Tag: Chocolate Chip Cookie

Friday Finds 6:28:13

1. Chocolate Chip, Apricot, and Espresso Cookies

Friday Finds: Chocolate apricot espresso cookies by Orangette // Serious Crust by Annie Fassler
Chocolate apricot espresso cookies from Orangette

I made these chocolate chip cookies with apricot and espresso from Orangette while in Seattle. They were warm and rich and oh so lovely. I definitely recommend for a cooler than usual summer day.

2. Homemade Ice Cream

Friday Finds: Ice Cream Recipes from Food52 // Serious Crust by Annie Fassler
Ice Cream Recipes from Food52

I can’t wait for it to get hot enough that all I want to do is make ice cream. It has to be pretty warm for me to not want to use my oven, but I have faith that it will happen. I need it to, so I can try some of these amazing looking flavors.

3. Homegrown Garlic!

Friday Finds: Homegrown garlic! // Serious Crust by Annie Fassler
Homegrown garlic!

Jonah harvested our first head of garlic, and it just makes me so excited! Jonah gets any and all garden credit. He took the initiative, drove me to the garden store, and did most of the digging around in the dirt. And man oh man, have I been reaping the rewards! Fava beans? Broccoli? Kale? Lettuce? Garlic scapes? And now garlic? Yahoo!

4. Bollywood Theater

Friday Finds: Bollywood Theater // Serious Crust by Annie Fassler
Bollywood Theater

Bollywood Theater, probably my favorite Indian restaurant in all of Portland is opening a second location near my office (and it’s crazy reasonably priced!). So… that’s a dangerous thing.

5. Corn

Friday Finds: Mexican Street Corn Salad by Love and Lemons // Serious Crust by Annie Fassler
Mexican Street Corn Salad by Love and Lemons

Corn is back, and with it, lots of corn filled recipes: My roommate Carmelle has the most amazing cornbread recipe that we made for commune dinner this week, I made risotto with fava beans and corn (recipe coming soon), and this tried and true corn salad. Next up? This Mexican street corn salad looks crazy good.

Restaurant Review: Besaw’s (for dinner!)

About a month ago, Jonah and I were contacted by a local PR company to join them for dinner at a restaurant that’s a client of theirs, Besaw’s. Now, if you know anything about Portland, you know it’s a brunch city. Everyone goes to brunch, the lines are hours long, and brunch places are known for just that, BRUNCH. Besaw’s is one of these places. It’s known for its amazing brunch. The one time I tried to go, it was an hour and a half wait, and I was on a schedule, so I couldn’t stay. But if a place has an hour and a half wait, and people are WAITING, you bet your bottom it’s good.

The lovely dining room at Besaw's, feeling cozy and warm.

When I had long ago looked at the brunch menu, I had also glanced at the dinner menu, and let me tell you, it looked good. So I was pretty excited to have an excuse to drive across town (read: 20 minutes in Portland rush hour, really not so bad) to eat there. Now, I’m going to start with the end of our meal, because the owner, Cana Flug joined us before dessert and told us about how she came to own Besaw’s and the history of the place, and it’s quite cool. The restaurant has been around since 1903, when it was opened by loggers George Besaw and Medric Liberty as a beer hall. When the prohibition rolled around, Besaw became the sole owner and started serving food. Fast forward about 80 years, to when Cana started frequenting Besaw’s (it became a favorite spot and she lived nearby) and became friends with the owners. When they were ready to sell, they asked her if she wanted the place and, at the ripe age of 25, she said yes. Can you imagine owning a restaurant at age 25? I certainly cannot. The restaurant is sweet in the evening – nice lighting, and a very cozy and homey feeling. That, plus the fact that we were sitting with all these awesome, food-loving, powerful women, made the whole evening so comfortable and fun, filled with lots of stories and laughs.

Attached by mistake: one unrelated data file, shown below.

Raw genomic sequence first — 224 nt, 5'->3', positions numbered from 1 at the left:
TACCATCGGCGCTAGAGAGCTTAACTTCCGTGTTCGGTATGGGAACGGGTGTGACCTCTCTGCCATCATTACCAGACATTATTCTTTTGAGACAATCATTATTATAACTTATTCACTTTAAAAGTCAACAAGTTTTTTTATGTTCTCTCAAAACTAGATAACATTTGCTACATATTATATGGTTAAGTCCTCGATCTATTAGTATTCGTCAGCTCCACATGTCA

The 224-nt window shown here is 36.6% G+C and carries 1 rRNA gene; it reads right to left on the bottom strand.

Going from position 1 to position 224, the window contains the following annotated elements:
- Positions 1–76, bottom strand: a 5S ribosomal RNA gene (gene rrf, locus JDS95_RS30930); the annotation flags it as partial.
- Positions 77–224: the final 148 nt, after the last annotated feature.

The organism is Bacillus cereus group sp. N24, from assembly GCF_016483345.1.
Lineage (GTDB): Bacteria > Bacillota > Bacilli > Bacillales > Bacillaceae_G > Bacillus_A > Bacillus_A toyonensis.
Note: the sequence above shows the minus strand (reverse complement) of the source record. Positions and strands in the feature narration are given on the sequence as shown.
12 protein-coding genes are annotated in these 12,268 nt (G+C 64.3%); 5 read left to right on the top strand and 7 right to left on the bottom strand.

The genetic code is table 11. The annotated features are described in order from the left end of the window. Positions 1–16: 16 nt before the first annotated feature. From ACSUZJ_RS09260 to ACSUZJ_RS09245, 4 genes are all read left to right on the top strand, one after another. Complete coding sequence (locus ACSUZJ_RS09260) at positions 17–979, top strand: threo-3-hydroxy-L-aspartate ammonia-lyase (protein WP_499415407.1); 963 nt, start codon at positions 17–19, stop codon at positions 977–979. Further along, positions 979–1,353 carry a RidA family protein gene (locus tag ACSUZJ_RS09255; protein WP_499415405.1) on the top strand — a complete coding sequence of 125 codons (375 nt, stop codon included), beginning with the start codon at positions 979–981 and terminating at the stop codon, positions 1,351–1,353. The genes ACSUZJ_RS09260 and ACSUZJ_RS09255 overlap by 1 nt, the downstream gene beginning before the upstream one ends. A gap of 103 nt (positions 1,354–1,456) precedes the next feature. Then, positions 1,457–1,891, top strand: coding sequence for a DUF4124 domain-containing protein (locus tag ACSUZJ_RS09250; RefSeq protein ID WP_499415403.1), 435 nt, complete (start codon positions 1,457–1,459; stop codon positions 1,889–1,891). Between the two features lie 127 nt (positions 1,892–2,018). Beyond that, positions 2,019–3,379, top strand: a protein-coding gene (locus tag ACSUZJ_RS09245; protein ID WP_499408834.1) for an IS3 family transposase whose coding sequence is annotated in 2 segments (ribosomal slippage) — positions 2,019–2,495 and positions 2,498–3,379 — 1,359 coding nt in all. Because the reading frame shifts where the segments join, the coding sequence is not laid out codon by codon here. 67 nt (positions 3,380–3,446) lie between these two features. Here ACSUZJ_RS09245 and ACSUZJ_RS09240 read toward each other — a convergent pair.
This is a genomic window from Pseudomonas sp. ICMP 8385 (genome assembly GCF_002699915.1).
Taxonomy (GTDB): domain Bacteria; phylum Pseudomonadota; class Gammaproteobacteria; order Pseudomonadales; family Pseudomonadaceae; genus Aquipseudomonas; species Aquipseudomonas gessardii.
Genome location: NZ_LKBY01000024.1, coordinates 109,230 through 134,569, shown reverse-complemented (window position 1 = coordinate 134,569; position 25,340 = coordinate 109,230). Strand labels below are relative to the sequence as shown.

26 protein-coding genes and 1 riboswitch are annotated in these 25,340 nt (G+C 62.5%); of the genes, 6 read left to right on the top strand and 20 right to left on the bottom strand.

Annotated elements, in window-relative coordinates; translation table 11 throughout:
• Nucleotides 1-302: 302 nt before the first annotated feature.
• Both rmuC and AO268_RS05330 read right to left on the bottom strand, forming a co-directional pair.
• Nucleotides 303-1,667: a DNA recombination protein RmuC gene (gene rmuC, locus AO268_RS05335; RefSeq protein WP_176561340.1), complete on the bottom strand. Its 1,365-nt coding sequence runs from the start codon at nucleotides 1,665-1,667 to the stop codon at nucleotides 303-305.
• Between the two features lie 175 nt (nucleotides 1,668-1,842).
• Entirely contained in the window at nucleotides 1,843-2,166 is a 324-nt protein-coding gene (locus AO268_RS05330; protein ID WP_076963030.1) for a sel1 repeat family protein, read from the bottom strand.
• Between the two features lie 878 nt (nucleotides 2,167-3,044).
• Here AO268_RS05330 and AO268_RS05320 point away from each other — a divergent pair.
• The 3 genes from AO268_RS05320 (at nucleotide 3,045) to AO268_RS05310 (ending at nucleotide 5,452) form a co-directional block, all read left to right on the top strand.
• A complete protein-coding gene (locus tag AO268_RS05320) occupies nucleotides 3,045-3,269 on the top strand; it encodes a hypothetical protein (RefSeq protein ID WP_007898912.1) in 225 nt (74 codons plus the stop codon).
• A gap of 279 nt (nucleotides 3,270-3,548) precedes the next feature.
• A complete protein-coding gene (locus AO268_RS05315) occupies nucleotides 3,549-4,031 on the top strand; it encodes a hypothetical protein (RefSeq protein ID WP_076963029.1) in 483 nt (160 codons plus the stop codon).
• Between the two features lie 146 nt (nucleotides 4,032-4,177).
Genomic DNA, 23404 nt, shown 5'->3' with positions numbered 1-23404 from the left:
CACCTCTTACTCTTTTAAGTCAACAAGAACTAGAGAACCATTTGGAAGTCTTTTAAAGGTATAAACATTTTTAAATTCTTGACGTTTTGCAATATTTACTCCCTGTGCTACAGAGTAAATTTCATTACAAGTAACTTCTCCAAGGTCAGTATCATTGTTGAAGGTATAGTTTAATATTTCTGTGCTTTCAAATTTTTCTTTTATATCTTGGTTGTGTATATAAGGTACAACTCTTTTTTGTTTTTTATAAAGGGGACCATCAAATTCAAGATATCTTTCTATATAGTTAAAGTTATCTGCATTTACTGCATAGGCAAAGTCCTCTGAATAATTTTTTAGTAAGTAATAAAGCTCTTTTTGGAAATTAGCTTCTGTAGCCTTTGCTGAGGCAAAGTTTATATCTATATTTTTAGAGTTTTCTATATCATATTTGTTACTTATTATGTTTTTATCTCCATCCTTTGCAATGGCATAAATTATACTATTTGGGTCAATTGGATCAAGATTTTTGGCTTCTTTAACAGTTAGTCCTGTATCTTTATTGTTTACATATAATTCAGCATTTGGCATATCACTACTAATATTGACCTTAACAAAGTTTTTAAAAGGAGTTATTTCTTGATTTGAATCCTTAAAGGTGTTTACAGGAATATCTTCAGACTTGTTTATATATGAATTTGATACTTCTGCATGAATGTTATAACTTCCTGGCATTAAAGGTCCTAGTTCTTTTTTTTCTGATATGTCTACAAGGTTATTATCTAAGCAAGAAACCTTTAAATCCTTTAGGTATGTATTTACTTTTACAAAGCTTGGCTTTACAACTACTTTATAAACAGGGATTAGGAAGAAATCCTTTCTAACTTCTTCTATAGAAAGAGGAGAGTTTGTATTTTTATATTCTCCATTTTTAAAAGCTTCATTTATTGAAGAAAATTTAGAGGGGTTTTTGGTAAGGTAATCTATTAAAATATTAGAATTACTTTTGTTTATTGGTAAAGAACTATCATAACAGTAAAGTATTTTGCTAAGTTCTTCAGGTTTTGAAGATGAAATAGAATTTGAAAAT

On to the food: we started with cocktails and appetizers, specifically the Besaw’s Board (the house charcuterie board), fried pickles with a spicy aioli dipping sauce, and roasted mushrooms over polenta with marsala sauce. I shared these starters with Brooke, one of the publicists from Little Green Pickle, as well as Rebekah and Bee, two other food bloggers. My favorite of the starters was the mushrooms with polenta – so flavorful and the polenta was perfectly creamy. Yum.

Jannie holds a light while the photo shoot occurs, and Cana (owner of Besaw's) looks on and laughs.

We ordered our entrees while we waited for the rest of our party (Carrie and Jannie, the founders of Little Green Pickle). Our table quickly filled as the plates came out: Mac and Cheese, Fried Chicken over a Cheddar-Chive Waffle, Baked Fish (I think it was trout), Meatloaf, and the Elk Burger with an egg over easy on top. Carrie and Jannie arrived, and then came my favorite part of the evening. As a food blogger, I am constantly taking pictures of my food, which I think can be odd or annoying to the people around me. But surrounded by other food bloggers and lovers, everyone, and I mean EVERYONE at the table, whipped out their cellphones and started taking pictures of the dishes. Jannie even used her flash as a light to shine on the dishes in the dimly lit restaurant. It must have been a scene to the diners around us, but I thought it was hilarious.

Besaw's meatloaf with bacon, pan sauce, and roasted veggies.Besaw's takes on chicken and waffles: crispy fried chicken with a cheddar-chive waffle on the side. And syrup. Don't forget the syrup.

All of the food was really lovely, and it was definitely comfort food. But you know how comfort food can be really filling and heavy and make you feel like “oh, I should not have eaten all of that” afterwards? This did not feel like that. Don’t get me wrong, it wasn’t light, but it was really enjoyable to eat. The flavors were so homey and full without being overwhelming. My favorite dish, the meatloaf, was a surprise to me. I never liked meatloaf growing up, and if it’s on a menu, I never ever order it. But this meatloaf was so good. It had some bacon on it (let’s face it, bacon never hurts) and was served over roasted veggies (which are a serious weakness for me) and drizzled with some pan sauce. Oh gosh it was so good. I could have eaten that whole plate by my lonesome if I hadn’t been sharing with 6 other people. Also, the fried chicken was delicious – not too heavy and so crispy.